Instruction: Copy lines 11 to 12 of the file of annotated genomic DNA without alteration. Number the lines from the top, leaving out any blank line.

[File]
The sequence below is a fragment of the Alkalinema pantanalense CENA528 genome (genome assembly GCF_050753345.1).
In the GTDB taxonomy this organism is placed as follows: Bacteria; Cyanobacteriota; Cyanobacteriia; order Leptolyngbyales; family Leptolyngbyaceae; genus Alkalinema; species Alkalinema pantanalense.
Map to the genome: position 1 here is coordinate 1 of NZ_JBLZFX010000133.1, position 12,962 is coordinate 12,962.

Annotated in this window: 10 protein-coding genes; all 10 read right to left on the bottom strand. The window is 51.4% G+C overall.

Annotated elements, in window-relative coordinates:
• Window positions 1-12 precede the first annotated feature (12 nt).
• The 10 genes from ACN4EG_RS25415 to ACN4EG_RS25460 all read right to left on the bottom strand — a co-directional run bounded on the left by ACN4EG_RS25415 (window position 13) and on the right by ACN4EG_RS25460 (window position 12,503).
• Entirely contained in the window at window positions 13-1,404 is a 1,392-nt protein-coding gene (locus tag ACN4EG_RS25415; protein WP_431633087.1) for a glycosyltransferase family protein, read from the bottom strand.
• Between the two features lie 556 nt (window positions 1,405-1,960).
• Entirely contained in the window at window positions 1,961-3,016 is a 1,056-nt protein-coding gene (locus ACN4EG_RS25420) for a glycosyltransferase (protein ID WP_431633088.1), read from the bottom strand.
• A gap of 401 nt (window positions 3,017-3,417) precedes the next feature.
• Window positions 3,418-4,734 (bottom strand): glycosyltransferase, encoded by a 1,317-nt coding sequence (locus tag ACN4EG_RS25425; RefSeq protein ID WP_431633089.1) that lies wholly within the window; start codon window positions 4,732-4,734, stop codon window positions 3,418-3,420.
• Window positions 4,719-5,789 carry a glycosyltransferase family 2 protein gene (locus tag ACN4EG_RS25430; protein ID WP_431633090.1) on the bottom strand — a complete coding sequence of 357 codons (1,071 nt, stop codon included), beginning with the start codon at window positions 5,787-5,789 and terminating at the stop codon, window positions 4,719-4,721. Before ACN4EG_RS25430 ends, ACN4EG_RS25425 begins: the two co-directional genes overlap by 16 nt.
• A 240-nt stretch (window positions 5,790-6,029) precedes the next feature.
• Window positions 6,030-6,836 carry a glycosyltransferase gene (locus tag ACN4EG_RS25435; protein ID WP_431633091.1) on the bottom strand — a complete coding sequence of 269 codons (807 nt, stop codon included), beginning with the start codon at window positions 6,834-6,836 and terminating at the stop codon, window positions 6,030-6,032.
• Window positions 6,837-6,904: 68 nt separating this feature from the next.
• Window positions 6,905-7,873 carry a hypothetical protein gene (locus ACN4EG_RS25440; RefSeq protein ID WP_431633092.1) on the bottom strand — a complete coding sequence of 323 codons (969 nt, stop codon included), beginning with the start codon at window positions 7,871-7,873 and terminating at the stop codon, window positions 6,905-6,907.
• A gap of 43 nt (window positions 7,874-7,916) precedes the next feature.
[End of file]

• A gap of 401 nt (window positions 3,017-3,417) precedes the next feature.
• Window positions 3,418-4,734 (bottom strand): glycosyltransferase, encoded by a 1,317-nt coding sequence (locus tag ACN4EG_RS25425; RefSeq protein ID WP_431633089.1) that lies wholly within the window; start codon window positions 4,732-4,734, stop codon window positions 3,418-3,420.